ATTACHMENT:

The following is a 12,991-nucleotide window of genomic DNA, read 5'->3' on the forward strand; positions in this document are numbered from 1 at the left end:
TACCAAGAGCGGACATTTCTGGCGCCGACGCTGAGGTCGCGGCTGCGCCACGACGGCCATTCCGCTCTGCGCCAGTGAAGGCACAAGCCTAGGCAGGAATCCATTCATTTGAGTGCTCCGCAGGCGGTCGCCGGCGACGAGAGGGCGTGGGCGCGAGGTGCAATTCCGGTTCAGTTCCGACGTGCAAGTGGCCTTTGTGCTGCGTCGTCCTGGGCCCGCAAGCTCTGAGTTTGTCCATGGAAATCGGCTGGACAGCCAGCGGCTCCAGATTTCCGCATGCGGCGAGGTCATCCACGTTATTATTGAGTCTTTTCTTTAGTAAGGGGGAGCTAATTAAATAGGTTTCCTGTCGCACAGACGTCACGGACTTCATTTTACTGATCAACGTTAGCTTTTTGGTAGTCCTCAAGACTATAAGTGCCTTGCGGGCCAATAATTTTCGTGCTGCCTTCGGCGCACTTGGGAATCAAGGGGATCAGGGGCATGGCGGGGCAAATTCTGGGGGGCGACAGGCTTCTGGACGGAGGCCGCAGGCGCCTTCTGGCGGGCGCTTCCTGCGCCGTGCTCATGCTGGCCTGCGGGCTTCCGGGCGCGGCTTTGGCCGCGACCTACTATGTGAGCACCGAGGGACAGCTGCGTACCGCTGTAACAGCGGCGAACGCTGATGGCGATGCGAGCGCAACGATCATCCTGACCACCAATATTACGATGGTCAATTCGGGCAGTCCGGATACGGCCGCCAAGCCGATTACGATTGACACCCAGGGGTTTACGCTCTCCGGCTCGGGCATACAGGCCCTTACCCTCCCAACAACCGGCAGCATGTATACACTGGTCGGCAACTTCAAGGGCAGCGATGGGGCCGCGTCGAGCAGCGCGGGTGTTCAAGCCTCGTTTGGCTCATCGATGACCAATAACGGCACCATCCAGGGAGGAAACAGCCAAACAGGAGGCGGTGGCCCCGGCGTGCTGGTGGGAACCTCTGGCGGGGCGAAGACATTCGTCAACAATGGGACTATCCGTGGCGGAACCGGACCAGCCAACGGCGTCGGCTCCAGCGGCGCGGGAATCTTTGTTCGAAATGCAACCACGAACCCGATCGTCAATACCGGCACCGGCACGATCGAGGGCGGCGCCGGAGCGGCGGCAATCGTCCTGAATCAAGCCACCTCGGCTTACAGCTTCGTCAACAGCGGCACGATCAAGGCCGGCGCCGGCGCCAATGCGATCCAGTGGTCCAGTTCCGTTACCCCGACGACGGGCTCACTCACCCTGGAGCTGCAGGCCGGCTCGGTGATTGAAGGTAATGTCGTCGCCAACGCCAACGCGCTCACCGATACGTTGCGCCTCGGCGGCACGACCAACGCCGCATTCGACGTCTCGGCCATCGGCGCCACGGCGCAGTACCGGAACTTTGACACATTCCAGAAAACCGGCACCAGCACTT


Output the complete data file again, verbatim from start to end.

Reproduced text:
The following is a 12,991-nucleotide window of genomic DNA, read 5'->3' on the forward strand; positions in this document are numbered from 1 at the left end:
TACCAAGAGCGGACATTTCTGGCGCCGACGCTGAGGTCGCGGCTGCGCCACGACGGCCATTCCGCTCTGCGCCAGTGAAGGCACAAGCCTAGGCAGGAATCCATTCATTTGAGTGCTCCGCAGGCGGTCGCCGGCGACGAGAGGGCGTGGGCGCGAGGTGCAATTCCGGTTCAGTTCCGACGTGCAAGTGGCCTTTGTGCTGCGTCGTCCTGGGCCCGCAAGCTCTGAGTTTGTCCATGGAAATCGGCTGGACAGCCAGCGGCTCCAGATTTCCGCATGCGGCGAGGTCATCCACGTTATTATTGAGTCTTTTCTTTAGTAAGGGGGAGCTAATTAAATAGGTTTCCTGTCGCACAGACGTCACGGACTTCATTTTACTGATCAACGTTAGCTTTTTGGTAGTCCTCAAGACTATAAGTGCCTTGCGGGCCAATAATTTTCGTGCTGCCTTCGGCGCACTTGGGAATCAAGGGGATCAGGGGCATGGCGGGGCAAATTCTGGGGGGCGACAGGCTTCTGGACGGAGGCCGCAGGCGCCTTCTGGCGGGCGCTTCCTGCGCCGTGCTCATGCTGGCCTGCGGGCTTCCGGGCGCGGCTTTGGCCGCGACCTACTATGTGAGCACCGAGGGACAGCTGCGTACCGCTGTAACAGCGGCGAACGCTGATGGCGATGCGAGCGCAACGATCATCCTGACCACCAATATTACGATGGTCAATTCGGGCAGTCCGGATACGGCCGCCAAGCCGATTACGATTGACACCCAGGGGTTTACGCTCTCCGGCTCGGGCATACAGGCCCTTACCCTCCCAACAACCGGCAGCATGTATACACTGGTCGGCAACTTCAAGGGCAGCGATGGGGCCGCGTCGAGCAGCGCGGGTGTTCAAGCCTCGTTTGGCTCATCGATGACCAATAACGGCACCATCCAGGGAGGAAACAGCCAAACAGGAGGCGGTGGCCCCGGCGTGCTGGTGGGAACCTCTGGCGGGGCGAAGACATTCGTCAACAATGGGACTATCCGTGGCGGAACCGGACCAGCCAACGGCGTCGGCTCCAGCGGCGCGGGAATCTTTGTTCGAAATGCAACCACGAACCCGATCGTCAATACCGGCACCGGCACGATCGAGGGCGGCGCCGGAGCGGCGGCAATCGTCCTGAATCAAGCCACCTCGGCTTACAGCTTCGTCAACAGCGGCACGATCAAGGCCGGCGCCGGCGCCAATGCGATCCAGTGGTCCAGTTCCGTTACCCCGACGACGGGCTCACTCACCCTGGAGCTGCAGGCCGGCTCGGTGATTGAAGGTAATGTCGTCGCCAACGCCAACGCGCTCACCGATACGTTGCGCCTCGGCGGCACGACCAACGCCGCATTCGACGTCTCGGCCATCGGCGCCACGGCGCAGTACCGGAACTTTGACACATTCCAGAAAACCGGCACCAGCACTT